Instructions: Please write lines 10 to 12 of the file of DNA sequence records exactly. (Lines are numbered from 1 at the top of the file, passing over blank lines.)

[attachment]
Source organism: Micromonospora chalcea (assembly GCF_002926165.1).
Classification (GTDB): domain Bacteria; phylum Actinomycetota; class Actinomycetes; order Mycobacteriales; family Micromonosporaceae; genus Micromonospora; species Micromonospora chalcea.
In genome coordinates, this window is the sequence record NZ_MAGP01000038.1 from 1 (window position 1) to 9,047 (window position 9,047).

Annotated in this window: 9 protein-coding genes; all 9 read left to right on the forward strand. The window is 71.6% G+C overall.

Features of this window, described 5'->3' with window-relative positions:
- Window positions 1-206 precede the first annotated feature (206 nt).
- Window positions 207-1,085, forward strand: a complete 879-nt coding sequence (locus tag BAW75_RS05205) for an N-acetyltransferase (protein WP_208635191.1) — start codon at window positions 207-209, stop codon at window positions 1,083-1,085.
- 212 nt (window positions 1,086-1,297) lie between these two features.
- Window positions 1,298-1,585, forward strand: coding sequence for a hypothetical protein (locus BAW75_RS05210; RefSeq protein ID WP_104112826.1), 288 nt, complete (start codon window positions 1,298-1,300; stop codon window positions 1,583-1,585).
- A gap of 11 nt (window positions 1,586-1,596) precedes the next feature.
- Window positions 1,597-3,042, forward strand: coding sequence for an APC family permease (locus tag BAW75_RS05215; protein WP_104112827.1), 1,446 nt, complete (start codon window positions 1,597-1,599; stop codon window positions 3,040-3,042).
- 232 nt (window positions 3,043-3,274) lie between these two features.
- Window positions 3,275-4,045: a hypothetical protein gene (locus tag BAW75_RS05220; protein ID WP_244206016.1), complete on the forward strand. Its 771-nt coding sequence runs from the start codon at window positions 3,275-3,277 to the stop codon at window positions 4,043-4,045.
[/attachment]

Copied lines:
- A gap of 11 nt (window positions 1,586-1,596) precedes the next feature.
- Window positions 1,597-3,042, forward strand: coding sequence for an APC family permease (locus tag BAW75_RS05215; protein WP_104112827.1), 1,446 nt, complete (start codon window positions 1,597-1,599; stop codon window positions 3,040-3,042).
- 232 nt (window positions 3,043-3,274) lie between these two features.